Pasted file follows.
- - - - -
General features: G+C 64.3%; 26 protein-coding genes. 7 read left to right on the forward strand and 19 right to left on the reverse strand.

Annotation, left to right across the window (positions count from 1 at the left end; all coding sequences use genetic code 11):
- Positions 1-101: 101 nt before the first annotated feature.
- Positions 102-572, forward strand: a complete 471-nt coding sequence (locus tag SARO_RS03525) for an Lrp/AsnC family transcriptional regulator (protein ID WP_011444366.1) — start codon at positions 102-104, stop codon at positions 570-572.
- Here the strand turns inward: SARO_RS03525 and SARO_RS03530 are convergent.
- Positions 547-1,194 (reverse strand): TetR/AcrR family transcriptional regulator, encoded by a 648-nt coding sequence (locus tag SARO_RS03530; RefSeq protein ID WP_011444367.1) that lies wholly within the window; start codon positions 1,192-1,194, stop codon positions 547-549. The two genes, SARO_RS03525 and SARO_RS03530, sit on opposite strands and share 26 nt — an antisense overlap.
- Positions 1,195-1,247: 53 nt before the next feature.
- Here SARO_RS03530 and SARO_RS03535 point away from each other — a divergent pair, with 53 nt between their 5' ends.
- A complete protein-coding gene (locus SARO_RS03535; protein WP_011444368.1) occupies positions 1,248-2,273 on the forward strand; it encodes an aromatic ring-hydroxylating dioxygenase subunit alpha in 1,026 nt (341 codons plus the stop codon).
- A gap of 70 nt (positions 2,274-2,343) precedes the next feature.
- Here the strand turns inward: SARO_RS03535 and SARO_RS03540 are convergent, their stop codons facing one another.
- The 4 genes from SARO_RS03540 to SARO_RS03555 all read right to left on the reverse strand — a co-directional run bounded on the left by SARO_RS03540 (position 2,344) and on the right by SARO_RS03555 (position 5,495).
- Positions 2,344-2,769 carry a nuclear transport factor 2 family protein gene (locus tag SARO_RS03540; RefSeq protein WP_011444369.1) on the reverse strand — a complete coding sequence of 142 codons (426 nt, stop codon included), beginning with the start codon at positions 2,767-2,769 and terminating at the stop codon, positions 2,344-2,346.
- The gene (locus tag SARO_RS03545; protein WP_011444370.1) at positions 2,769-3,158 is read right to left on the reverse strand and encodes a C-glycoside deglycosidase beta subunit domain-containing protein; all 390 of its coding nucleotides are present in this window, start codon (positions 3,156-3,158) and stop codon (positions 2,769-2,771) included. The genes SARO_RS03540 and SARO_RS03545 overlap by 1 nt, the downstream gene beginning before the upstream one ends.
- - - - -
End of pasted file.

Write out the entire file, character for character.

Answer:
General features: G+C 64.3%; 26 protein-coding genes. 7 read left to right on the forward strand and 19 right to left on the reverse strand.

Annotation, left to right across the window (positions count from 1 at the left end; all coding sequences use genetic code 11):
- Positions 1-101: 101 nt before the first annotated feature.
- Positions 102-572, forward strand: a complete 471-nt coding sequence (locus tag SARO_RS03525) for an Lrp/AsnC family transcriptional regulator (protein ID WP_011444366.1) — start codon at positions 102-104, stop codon at positions 570-572.
- Here the strand turns inward: SARO_RS03525 and SARO_RS03530 are convergent.
- Positions 547-1,194 (reverse strand): TetR/AcrR family transcriptional regulator, encoded by a 648-nt coding sequence (locus tag SARO_RS03530; RefSeq protein ID WP_011444367.1) that lies wholly within the window; start codon positions 1,192-1,194, stop codon positions 547-549. The two genes, SARO_RS03525 and SARO_RS03530, sit on opposite strands and share 26 nt — an antisense overlap.
- Positions 1,195-1,247: 53 nt before the next feature.
- Here SARO_RS03530 and SARO_RS03535 point away from each other — a divergent pair, with 53 nt between their 5' ends.
- A complete protein-coding gene (locus SARO_RS03535; protein WP_011444368.1) occupies positions 1,248-2,273 on the forward strand; it encodes an aromatic ring-hydroxylating dioxygenase subunit alpha in 1,026 nt (341 codons plus the stop codon).
- A gap of 70 nt (positions 2,274-2,343) precedes the next feature.
- Here the strand turns inward: SARO_RS03535 and SARO_RS03540 are convergent, their stop codons facing one another.
- The 4 genes from SARO_RS03540 to SARO_RS03555 all read right to left on the reverse strand — a co-directional run bounded on the left by SARO_RS03540 (position 2,344) and on the right by SARO_RS03555 (position 5,495).
- Positions 2,344-2,769 carry a nuclear transport factor 2 family protein gene (locus tag SARO_RS03540; RefSeq protein WP_011444369.1) on the reverse strand — a complete coding sequence of 142 codons (426 nt, stop codon included), beginning with the start codon at positions 2,767-2,769 and terminating at the stop codon, positions 2,344-2,346.
- The gene (locus tag SARO_RS03545; protein WP_011444370.1) at positions 2,769-3,158 is read right to left on the reverse strand and encodes a C-glycoside deglycosidase beta subunit domain-containing protein; all 390 of its coding nucleotides are present in this window, start codon (positions 3,156-3,158) and stop codon (positions 2,769-2,771) included. The genes SARO_RS03540 and SARO_RS03545 overlap by 1 nt, the downstream gene beginning before the upstream one ends.